Based on alternative processes of obtaining an organic synthesis of flavours through the biotransformation of a flavour compound, biotech flavours differ from the traditional extraction of flavours using special enzymes and microbes.
According to Persistence Market Research (PMR), the global market will grow by 11% between 2016 and 2024. This will translate to sales of almost US$2.1bn in 2024, compared to this year’s estimated US$906m.
Several countries in Europe and North America have acknowledged flavour compounds as natural after using the bio-tech flavour process. In addition, favourable taxation policies by the government are also expected to influence the popularity of market for the next eight years.
PMR suggests that a buoyant research & development programme to create advanced applications will continue to strengthen the market, as will the functional nature of some biotech flavours for health-conscious consumers, with benefits including boosting antioxidant levels and lowering the risk of metabolic diseases.
However, a comparatively shorter shelf-life than artificial and natural flavours, a major restraining factor for the product’s popularity, will take time to improve on. Another challenge is the restriction of some biotech flavours, including vanilla and vanillin in soda beverages owing to reaction concerns.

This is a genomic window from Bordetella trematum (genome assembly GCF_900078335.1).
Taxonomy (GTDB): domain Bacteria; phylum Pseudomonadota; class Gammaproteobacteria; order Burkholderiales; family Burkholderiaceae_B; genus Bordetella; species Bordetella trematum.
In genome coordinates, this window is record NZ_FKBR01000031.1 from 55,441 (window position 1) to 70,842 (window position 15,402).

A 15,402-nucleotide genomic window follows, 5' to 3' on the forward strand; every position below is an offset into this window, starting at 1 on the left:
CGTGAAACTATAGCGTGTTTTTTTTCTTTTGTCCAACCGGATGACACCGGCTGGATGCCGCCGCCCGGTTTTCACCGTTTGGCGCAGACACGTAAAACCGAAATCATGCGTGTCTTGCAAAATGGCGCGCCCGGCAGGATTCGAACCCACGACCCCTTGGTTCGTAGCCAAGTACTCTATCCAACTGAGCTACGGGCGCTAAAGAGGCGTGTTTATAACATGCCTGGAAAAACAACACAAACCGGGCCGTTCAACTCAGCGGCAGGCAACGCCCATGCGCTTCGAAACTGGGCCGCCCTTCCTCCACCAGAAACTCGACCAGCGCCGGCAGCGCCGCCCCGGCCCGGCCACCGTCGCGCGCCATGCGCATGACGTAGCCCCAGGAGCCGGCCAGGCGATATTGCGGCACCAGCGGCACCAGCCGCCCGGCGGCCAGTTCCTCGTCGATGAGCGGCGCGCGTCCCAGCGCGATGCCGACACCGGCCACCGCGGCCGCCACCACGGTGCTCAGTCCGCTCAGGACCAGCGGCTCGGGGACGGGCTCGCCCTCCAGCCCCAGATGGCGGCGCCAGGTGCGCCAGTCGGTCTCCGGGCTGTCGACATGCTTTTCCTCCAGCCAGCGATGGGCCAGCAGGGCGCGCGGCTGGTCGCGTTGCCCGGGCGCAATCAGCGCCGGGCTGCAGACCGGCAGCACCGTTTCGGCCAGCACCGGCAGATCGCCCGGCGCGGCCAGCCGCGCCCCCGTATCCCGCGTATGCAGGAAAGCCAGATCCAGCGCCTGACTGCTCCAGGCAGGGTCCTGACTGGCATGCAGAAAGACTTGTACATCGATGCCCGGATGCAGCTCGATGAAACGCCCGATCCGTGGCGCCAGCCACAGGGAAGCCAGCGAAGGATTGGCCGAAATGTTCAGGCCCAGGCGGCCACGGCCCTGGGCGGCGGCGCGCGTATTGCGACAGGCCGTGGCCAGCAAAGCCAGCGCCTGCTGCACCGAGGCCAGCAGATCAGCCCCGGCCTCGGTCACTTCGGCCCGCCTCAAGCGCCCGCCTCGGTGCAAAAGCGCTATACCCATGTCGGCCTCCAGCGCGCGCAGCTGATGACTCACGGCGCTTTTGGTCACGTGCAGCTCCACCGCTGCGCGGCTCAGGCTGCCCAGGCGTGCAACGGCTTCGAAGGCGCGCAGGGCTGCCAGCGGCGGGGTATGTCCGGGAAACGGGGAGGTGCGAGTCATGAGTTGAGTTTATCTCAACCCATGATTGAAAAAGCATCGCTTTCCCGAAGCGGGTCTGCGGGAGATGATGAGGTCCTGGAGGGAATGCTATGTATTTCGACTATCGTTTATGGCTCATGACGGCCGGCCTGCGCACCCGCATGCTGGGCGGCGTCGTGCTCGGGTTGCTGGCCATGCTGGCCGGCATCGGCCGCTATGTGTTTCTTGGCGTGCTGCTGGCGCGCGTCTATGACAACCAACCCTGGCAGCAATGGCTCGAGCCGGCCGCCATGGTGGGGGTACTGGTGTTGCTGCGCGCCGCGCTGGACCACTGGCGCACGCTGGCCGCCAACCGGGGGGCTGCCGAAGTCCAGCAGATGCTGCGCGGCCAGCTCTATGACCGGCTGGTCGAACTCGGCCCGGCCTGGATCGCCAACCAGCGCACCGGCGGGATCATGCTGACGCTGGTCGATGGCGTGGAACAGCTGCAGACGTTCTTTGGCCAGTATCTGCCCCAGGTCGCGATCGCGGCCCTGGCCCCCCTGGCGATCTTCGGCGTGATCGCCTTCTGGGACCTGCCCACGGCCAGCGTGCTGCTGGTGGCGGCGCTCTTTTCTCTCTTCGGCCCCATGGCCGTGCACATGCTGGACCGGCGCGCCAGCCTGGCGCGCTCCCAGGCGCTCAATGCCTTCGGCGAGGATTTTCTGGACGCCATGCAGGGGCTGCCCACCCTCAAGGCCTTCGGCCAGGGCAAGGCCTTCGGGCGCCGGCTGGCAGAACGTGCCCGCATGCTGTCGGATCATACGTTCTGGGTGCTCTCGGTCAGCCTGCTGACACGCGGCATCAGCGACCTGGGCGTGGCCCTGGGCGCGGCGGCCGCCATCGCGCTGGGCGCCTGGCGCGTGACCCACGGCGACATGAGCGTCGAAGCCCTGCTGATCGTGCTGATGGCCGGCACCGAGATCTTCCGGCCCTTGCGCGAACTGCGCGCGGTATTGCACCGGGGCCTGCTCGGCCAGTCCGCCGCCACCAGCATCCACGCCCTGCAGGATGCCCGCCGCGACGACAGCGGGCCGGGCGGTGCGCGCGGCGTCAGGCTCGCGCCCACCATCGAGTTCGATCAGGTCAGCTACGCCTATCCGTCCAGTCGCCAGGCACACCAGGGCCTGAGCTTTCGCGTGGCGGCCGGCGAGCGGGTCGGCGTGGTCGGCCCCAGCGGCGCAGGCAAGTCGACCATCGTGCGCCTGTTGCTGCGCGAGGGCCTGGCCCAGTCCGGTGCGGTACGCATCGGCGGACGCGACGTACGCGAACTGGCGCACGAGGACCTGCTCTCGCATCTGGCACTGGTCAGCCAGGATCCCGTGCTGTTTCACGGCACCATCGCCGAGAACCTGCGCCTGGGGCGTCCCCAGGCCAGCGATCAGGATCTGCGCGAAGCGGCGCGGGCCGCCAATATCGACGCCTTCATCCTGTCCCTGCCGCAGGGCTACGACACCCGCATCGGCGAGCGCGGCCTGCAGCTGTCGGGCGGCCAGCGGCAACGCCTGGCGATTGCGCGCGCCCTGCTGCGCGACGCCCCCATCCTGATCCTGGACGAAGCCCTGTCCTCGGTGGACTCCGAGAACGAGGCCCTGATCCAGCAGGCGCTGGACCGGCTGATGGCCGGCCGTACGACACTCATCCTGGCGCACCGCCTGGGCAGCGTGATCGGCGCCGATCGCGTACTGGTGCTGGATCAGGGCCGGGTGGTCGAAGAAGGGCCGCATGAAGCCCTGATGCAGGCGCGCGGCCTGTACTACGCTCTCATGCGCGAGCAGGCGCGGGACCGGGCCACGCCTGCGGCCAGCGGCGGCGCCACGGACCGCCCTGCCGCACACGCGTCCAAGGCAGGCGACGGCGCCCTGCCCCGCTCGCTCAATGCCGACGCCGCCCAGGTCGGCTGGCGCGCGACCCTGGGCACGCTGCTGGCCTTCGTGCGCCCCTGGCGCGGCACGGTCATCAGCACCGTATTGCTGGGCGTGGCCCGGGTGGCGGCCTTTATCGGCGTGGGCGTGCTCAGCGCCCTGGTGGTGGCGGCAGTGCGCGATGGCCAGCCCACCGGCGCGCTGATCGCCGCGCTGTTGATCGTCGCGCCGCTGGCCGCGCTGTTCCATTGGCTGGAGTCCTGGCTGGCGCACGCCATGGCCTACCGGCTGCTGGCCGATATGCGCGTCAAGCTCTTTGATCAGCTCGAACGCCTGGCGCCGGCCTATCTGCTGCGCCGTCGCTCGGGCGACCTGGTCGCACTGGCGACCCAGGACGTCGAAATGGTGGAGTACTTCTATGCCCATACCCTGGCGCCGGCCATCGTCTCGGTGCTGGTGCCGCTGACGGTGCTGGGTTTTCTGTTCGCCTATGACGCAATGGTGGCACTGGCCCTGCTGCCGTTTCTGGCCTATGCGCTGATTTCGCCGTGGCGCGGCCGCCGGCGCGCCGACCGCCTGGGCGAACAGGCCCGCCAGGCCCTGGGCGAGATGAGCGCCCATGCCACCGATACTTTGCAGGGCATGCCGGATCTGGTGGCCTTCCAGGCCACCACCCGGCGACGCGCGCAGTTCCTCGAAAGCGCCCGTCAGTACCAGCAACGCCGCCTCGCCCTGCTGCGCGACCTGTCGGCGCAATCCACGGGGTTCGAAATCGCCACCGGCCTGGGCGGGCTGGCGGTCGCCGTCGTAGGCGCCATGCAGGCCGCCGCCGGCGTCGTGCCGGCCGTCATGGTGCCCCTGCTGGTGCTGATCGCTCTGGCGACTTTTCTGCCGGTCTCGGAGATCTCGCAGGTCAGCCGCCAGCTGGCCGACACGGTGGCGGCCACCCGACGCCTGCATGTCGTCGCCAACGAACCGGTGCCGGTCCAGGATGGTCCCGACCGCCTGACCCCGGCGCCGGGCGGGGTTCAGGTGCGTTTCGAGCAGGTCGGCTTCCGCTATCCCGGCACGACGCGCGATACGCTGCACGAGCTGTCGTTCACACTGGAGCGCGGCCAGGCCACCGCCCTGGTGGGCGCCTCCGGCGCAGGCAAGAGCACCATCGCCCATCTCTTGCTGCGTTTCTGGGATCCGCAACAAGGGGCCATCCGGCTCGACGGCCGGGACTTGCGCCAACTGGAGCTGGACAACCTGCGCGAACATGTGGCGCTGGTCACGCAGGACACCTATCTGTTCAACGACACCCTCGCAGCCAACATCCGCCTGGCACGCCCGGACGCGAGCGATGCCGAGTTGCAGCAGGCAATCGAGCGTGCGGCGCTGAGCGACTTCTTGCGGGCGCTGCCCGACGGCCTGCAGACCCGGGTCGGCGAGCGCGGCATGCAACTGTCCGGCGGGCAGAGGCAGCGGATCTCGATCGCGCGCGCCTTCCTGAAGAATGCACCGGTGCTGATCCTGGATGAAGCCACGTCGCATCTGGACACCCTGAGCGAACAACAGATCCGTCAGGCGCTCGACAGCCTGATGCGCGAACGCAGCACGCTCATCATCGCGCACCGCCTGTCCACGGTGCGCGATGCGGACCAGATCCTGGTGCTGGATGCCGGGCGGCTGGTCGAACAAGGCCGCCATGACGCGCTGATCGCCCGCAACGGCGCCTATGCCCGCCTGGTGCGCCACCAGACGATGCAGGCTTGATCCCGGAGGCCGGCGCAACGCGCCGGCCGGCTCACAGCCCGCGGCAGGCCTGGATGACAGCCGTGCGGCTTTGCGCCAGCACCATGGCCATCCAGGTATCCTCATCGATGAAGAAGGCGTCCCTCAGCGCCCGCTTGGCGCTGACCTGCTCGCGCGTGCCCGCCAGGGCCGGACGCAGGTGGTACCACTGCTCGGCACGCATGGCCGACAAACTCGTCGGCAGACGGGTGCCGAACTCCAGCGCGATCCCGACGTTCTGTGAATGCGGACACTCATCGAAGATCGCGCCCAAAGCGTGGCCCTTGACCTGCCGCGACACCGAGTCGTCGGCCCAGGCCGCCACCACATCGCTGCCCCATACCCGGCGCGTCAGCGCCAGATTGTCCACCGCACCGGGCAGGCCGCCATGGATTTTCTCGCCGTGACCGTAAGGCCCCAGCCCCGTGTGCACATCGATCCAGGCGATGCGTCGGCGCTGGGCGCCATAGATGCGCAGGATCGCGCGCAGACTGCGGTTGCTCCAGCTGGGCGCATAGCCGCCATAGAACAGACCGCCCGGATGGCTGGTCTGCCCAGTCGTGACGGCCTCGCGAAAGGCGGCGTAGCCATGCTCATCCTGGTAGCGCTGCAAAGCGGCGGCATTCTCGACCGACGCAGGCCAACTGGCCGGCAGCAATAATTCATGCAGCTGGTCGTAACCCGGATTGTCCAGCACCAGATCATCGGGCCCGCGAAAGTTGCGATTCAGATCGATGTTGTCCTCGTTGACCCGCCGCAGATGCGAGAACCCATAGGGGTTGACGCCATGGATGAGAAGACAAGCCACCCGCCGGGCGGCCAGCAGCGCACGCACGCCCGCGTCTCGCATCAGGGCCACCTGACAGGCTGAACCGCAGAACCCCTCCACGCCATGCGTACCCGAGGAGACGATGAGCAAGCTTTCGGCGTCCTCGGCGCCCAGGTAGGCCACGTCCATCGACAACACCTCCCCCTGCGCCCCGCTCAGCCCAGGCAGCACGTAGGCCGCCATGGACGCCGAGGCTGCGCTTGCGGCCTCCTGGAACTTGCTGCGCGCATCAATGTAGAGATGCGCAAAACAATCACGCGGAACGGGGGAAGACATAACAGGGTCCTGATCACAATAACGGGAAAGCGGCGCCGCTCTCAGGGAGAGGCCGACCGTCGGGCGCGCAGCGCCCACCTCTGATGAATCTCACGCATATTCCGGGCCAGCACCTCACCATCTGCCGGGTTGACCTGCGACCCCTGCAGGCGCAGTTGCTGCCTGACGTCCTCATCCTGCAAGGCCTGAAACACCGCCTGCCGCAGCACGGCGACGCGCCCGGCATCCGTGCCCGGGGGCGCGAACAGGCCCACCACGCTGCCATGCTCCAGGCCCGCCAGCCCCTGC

By the end of 2016, North America will account for the highest share of the market in terms of value, and will expand at a compound rate, the report predicts for the forecast period.
In Asia-Pacific, demand will have grown by a factor of 2.7 by 2024. In terms of value and volume, the bio-tech market in Apac will witness the fastest growth globally.
Accounting for more than 55% of the market in terms of volume by the end of this year, food will be the dominant segment, and should witness healthy compound growth until at least 2024. This is primarily due to higher consumption of packaged foods and beverages.